What unifies, or temporarily unified, these protestors is their opposition to the alleged authoritarian activities of Erdogan’s AKP. Their primary complaints include Erdogan’s government’s crackdown on opposition, privatization and consumerism, the imposition of a certain lifestyle, and police brutality. These criticisms may have some basis, but these ills were not born from AKP rule, nor are they necessarily threatened. These oppressive ills are part of the Turkish republic’s history, having been abused by various ideologies. The AKP has become the scapegoat for the sins of the fathers of the republic.
The past decade has witnessed unprecedented reforms. Given that the current disputes are being waged over who has the power to allow and restrict freedoms, many protestors would undoubtedly consent to their opponents being silenced by the same means of which Erdogan is accused. These measures were applied more severely for decades, but those formerly content with them are now rising against them to attack the current government.
The Syria issue, the motivator behind this article, is where the hatred and hypocrisy of this “revolution” becomes manifest. Many protesting groups, who have assumed the look of the Arab Spring, are those condemning the Turkish government for the Syrian refugees and support of the Syrian rebels. Some of these typically anti-Arab groups even adopted a pro-Assad stance. If there was any appreciation for a revolution, it would have to be for Syria where the daily death toll is in the hundreds. Many Turkish protestors, who have no sympathy for the rebels sacrificing themselves and for the civilians who have no option but to flee, expect the world to glorify them. Their claims mock the severity of an actual civil war which has leveled cities. They both express contempt for Syrians and constantly compare Erdogan to Assad. This attempt to elevate the Turkish opposition trivializes the horror of the Syrian crisis. Those without sympathy for suffering Syrians have no right to self-pity and flaunt themselves as resistance forces.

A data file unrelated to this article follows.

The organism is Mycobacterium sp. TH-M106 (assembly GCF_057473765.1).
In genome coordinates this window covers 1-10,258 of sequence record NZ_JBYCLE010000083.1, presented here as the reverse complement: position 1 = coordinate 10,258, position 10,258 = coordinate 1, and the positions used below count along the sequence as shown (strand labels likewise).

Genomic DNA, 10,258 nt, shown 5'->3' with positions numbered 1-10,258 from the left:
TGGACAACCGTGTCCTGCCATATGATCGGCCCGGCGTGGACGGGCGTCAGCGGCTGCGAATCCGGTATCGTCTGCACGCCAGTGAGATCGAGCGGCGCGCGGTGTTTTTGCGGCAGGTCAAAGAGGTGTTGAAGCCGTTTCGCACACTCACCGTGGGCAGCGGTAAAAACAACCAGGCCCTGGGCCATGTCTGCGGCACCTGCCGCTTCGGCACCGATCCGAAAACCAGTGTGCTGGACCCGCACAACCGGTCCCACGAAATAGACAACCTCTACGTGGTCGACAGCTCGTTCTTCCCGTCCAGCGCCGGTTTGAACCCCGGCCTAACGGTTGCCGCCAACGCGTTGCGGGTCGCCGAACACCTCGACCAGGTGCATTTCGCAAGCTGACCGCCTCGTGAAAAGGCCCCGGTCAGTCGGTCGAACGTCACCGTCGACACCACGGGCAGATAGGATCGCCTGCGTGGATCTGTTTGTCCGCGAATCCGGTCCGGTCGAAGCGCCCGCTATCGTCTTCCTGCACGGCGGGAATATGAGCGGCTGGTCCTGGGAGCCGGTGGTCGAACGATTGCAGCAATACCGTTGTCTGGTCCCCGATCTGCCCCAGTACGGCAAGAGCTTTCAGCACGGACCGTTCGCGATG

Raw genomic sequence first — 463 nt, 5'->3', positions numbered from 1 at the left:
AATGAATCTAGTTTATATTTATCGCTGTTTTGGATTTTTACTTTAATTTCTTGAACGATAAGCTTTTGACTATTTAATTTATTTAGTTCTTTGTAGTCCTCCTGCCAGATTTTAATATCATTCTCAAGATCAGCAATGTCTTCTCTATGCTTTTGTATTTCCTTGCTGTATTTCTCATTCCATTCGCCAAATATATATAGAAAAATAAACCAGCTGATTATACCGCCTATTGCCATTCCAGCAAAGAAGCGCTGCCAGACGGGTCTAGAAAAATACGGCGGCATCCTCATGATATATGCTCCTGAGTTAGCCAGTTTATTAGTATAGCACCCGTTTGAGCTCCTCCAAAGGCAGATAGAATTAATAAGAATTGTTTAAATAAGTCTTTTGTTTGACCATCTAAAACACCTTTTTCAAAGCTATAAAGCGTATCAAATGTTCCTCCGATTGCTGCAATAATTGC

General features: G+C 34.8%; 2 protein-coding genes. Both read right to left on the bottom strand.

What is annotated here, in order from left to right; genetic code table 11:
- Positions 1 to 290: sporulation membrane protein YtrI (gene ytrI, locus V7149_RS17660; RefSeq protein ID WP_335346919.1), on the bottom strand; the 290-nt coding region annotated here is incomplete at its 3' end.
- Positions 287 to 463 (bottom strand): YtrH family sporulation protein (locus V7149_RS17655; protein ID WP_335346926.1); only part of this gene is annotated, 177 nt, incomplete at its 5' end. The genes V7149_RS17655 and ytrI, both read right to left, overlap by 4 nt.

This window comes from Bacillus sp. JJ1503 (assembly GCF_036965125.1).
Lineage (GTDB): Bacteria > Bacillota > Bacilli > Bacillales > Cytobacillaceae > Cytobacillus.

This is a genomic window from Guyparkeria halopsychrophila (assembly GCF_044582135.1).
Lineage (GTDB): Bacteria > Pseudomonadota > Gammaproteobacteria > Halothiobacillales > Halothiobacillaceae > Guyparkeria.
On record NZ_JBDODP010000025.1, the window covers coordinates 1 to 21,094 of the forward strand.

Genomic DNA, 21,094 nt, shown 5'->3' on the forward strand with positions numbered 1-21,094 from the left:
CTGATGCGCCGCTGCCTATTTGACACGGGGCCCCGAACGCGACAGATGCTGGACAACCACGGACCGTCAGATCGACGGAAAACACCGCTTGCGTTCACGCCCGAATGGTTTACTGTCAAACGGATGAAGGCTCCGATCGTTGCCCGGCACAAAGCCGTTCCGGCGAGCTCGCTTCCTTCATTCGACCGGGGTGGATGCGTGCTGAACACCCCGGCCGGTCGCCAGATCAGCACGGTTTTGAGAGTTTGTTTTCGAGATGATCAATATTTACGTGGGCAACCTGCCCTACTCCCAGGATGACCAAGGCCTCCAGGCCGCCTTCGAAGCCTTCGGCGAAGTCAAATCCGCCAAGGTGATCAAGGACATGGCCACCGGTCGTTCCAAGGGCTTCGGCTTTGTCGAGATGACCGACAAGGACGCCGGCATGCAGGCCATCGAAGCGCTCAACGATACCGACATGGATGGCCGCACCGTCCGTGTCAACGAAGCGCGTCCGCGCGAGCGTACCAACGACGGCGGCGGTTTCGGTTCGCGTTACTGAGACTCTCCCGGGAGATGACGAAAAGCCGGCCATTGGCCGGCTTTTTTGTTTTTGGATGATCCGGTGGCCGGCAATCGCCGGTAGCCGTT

Beneath the veneer of liberation, lies the battle over who determines which freedoms actually resemble the rise of the KKK in the US. Without equating these protestors with the KKK, the similarity lies in how their masterminds rallied people to their threatened causes by appealing to a discriminatory sense of supremacy. After an artificial sense of superiority by means of mastership could no longer be claimed, the KKK emerged to restore the past order, gaining popularity among poor Whites horrified at the new system which no longer arbitrarily placed them above colored people. This crisis relates to Turkish secularism since the idea that secular people, proving themselves through meaningless symbols, are more evolved is now being challenged.
Those with power have responded, mobilizing others for whom an easy access to artificial “power” will be denied if its hollow claims are no longer accepted as givens. Rather than egalitarian freedom, the core ideas behind these protests seek to uphold an approach to rights preserving the past sense of superiority. A mutual enemy which must be kept down unites the participants.
This resistance presents itself as one striving for the same values, and against similar dictators, as the Arab Spring, but these surface appearances are illusionist tricks. The AKP’s faults have not been addressed as international media amply cautioned its potential wrongs before it even dared to act with initiative. The international media has been waiting in eager expectation for a decade for wrongs to be committed and innumerable such articles can be found, along with articles falling for this imitation revolution.